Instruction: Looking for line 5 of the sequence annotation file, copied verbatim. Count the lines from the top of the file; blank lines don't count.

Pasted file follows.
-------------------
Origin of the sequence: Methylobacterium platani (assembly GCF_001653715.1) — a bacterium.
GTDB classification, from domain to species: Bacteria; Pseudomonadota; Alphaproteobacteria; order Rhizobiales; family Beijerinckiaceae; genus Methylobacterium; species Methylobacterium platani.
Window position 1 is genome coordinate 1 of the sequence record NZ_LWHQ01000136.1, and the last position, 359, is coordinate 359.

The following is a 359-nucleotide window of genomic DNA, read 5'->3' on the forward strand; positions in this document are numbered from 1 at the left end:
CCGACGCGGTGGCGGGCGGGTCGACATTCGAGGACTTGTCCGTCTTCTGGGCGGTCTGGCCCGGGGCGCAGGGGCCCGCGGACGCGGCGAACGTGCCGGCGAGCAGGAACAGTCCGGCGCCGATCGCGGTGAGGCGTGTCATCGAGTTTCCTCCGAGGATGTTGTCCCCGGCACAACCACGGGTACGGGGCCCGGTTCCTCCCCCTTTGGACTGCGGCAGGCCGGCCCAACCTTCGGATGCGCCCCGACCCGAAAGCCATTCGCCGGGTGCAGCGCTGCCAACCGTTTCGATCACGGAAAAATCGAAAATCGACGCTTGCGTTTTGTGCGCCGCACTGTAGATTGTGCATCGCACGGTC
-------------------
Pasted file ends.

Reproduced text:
CCGACGCGGTGGCGGGCGGGTCGACATTCGAGGACTTGTCCGTCTTCTGGGCGGTCTGGCCCGGGGCGCAGGGGCCCGCGGACGCGGCGAACGTGCCGGCGAGCAGGAACAGTCCGGCGCCGATCGCGGTGAGGCGTGTCATCGAGTTTCCTCCGAGGATGTTGTCCCCGGCACAACCACGGGTACGGGGCCCGGTTCCTCCCCCTTTGGACTGCGGCAGGCCGGCCCAACCTTCGGATGCGCCCCGACCCGAAAGCCATTCGCCGGGTGCAGCGCTGCCAACCGTTTCGATCACGGAAAAATCGAAAATCGACGCTTGCGTTTTGTGCGCCGCACTGTAGATTGTGCATCGCACGGTC